The Ambassador in China ( Gauss ) to the Secretary of State
[Received February 17.]
Sir: Referring to the Embassy’s despatch No. 2021 of January 14, 1944, in regard to the activities of various Kwangsi leaders, I have the honor to enclose a copy of Airgram No. A–3, January 25, 10 a.m. from the Consulate at Kweilin42 reporting the plans and activities of General Pai Chung-hsi, Deputy Chief of Staff and one of the Kwangsi leaders.
Summary. Mr. Service states that according to reliable sources General Pai has abandoned his connections with the Central Government and is endeavoring to effect a revival of provincial military and political power at the expense of the Chungking administration. He is said by some to remain devoted to the Generalissimo personally but to be deeply resentful of Kuomintang policies aimed at increased Central Government power and of the “family dictatorship” dominating the Government. General Pai is expected to order the dissolution of the Kwangsi Pacification Bureau, of which General Li Tsung-jen and he are the Chairman and the Vice Chairman, respectively, if the Central Government makes a move to take over the administration of the Bureau. The Bureau, which has received inadequate subsidies from the Government, has about 10,000 troops under its control together with a staff of approximately 1,000 officials. End of Summary.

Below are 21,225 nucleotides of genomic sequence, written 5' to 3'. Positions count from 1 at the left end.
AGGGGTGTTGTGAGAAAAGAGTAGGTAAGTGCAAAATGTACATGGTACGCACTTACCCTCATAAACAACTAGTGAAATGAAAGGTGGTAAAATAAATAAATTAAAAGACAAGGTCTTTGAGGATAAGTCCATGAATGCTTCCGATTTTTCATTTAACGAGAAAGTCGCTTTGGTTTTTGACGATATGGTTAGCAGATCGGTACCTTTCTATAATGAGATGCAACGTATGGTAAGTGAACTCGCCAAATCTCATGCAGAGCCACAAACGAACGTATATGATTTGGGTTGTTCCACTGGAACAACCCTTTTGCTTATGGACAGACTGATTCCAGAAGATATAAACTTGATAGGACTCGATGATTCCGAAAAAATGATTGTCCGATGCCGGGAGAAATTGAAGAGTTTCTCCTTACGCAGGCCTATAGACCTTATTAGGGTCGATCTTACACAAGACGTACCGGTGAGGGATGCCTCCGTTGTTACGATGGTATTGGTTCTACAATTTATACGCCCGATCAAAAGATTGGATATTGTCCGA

The Embassy has not heard at Chungking of General Pai’s intention to sever his connections with the Central Government, but the apparent unwillingness of the Chungking administration to give either General Pai or General Li Tsung-jen a military post of power in south China, the former’s alleged critical attitude toward Chungking military policy (Embassy’s despatch under reference) and the dissolution of the Military Affairs Commission Office at Kweilin headed by Marshal Li Chi-shen offer ample evidence of the coolness of relations between the Kwangsi leaders and the Chungking Government.
- Not printed.↩